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Before the coming of standardised European road signs, roads that led nowhere in England used to be marked “No Through Road” or “Cul-de-Sac,” if they were marked at all. Unfortunately, there is no similar system to guide interventional trials of cardiovascular prevention. When researchers repeatedly go up a certain promising path and end up getting nowhere, others often still follow. Raising high density lipid cholesterol (HDL-C) is an example: observational data show that high levels are associated with fewer adverse cardiovascular outcomes, but no trial seems to arrive at that destination. Earlier trials used fibrates, but the latest have used new classes of HDL-C raising drugs: a peroxisome-activated receptor-α called LY18674, which proved such a failure that it will probably never get a name (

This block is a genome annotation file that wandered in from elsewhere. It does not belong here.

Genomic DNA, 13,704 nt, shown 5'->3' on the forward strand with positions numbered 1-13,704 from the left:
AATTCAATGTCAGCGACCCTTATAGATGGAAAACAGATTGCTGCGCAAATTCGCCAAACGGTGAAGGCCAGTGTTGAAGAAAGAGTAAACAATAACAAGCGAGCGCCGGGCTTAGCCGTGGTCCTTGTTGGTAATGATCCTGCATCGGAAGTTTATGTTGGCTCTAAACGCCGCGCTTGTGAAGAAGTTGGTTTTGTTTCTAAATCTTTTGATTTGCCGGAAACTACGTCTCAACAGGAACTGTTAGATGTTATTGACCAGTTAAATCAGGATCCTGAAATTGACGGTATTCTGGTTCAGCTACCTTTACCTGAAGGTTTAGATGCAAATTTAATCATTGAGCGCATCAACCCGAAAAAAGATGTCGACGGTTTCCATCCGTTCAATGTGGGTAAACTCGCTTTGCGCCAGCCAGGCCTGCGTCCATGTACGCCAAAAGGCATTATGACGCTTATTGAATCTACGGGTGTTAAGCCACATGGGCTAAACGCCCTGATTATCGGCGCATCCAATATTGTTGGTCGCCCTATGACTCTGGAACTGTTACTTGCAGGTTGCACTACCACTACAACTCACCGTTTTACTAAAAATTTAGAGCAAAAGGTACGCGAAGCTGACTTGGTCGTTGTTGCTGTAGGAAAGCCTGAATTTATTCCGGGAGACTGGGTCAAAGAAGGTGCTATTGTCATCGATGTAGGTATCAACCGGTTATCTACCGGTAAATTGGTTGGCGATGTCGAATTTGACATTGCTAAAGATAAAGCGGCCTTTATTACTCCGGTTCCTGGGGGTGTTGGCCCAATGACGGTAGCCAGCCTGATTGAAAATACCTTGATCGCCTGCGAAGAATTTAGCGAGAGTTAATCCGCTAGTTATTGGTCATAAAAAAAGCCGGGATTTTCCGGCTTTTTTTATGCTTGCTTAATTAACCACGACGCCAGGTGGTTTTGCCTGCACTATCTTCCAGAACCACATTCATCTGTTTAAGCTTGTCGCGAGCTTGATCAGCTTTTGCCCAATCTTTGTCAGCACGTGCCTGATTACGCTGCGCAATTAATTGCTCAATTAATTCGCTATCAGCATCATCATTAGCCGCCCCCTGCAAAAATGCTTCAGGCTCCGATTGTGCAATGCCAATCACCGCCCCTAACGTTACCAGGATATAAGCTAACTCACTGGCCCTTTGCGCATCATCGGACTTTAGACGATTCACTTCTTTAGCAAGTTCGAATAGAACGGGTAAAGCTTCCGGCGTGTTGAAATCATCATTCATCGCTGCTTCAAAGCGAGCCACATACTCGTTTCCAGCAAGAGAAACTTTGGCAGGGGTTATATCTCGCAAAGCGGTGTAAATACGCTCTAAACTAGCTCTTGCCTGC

) , and an inhibitor of cholesteryl ester transferase, torcetrapib. Combined with a statin, this agent raised HDL-C in a Polish-American trial using ultrasound measurements of coronary atheroma and in a Dutch study of carotid atheroma in patients with hyperlipidaemia. But it also raised blood pressure, and neither …